An Impact on Students’ Learning

More than 96% of our candidates demonstrate a positive impact on student learning.

We analyze candidates’ ability to teach at the midpoint of their programs and again by the end of their programs. We observe our pre-service teachers’ instructional approaches and the children’s ability to demonstrate learning related to the Georgia Performance Standards and/or the Common Core standards.  Examination of the 2012 data at the unit level indicated more than 96% of our initial preparation candidates demonstrated they could positively affect student learning.

Specifically, we look at:

  • Samples of preservice teachers’ lessons with analysis of students’ gains on pretest and posttest assignments.
  • Portfolios of candidates’ units of instruction, including video-taped lessons, analysis of children’s learning, in-depth documentation of how assessment information led to individual support for struggling learners and the result of this support.
  • Classroom observations by supervisors and cooperating teachers with written feedback on candidates’ ability to modify instruction to meet the needs of both high-ability learners, children with special learning needs, and English language learners.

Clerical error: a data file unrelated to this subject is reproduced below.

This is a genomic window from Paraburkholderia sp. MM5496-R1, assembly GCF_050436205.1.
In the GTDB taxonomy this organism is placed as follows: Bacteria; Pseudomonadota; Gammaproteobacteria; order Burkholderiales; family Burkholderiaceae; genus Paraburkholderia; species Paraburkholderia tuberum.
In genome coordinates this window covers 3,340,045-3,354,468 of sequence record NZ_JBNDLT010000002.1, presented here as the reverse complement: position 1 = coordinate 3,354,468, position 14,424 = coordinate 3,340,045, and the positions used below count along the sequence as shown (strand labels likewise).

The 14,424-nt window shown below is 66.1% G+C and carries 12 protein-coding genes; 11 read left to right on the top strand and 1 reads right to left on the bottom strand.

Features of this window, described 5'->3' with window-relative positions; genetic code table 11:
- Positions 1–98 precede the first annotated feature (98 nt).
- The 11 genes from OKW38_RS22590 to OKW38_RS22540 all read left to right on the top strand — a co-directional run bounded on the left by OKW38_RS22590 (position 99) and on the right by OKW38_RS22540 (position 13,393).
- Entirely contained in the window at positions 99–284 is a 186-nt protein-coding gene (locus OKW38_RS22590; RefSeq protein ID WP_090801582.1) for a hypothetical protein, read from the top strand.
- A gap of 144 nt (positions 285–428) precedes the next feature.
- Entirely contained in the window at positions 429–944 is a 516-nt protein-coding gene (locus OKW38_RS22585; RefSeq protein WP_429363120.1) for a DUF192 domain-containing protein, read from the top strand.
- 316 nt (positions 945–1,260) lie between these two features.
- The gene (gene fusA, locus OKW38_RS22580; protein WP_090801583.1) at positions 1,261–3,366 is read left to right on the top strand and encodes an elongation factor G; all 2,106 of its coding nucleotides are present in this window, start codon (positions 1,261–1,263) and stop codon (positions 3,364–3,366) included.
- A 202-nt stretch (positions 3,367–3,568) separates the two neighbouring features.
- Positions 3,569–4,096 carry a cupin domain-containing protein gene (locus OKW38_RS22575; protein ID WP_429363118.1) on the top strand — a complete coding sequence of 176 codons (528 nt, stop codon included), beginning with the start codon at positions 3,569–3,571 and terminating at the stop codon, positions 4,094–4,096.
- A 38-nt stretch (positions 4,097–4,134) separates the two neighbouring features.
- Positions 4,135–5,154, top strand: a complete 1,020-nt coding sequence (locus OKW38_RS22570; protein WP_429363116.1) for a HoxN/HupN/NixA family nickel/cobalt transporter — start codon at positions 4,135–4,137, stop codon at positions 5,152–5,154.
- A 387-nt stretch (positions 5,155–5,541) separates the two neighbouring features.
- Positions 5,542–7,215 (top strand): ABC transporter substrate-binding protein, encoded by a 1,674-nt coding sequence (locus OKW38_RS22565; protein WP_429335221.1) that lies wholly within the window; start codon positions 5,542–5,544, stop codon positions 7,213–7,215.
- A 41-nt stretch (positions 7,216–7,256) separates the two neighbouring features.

(For detailed summaries of our candidates’ teaching abilities, see the data summary reports analyzed by our faculty committees.)

We are improving

Each year we collect data to answer questions related to expectations we have established for our programs (See our Conceptual Framework Learning Outcomes). Our learning outcomes specify what we expect our candidates to demonstrate by program completion. Faculty and representatives from our public school partners in the Metro Atlanta area analyze these data to identify program and unit strengths and areas of improvement (see committee data summary reports). Committees document the results of their analyses and identify action items for the following year. Our annual work on reform initiatives and on-going analyses of data result in a process of continual improvement. Annual unit assessment plans (2010, 2011, 2012 and 2013) document our yearly cycle.

83 Percent of our graduates still teach after two yearsIn March 2013, Georgia State University prepared an institutional report describing our candidates’ knowledge, performance and dispositions, assessment system, approach to field experiences, attention to diversity, faculty performance and our unit’s organizing structure. An 11-member team of examiners from the National Council for the Accreditation of Teacher Education (NCATE) and the Georgia Professional Standards Commission reviewed our information, examined our data, visited our cooperating schools and spoke with teachers and administrators who partner with us. The NCATE Board report indicates Georgia State meets all standards for full accreditation.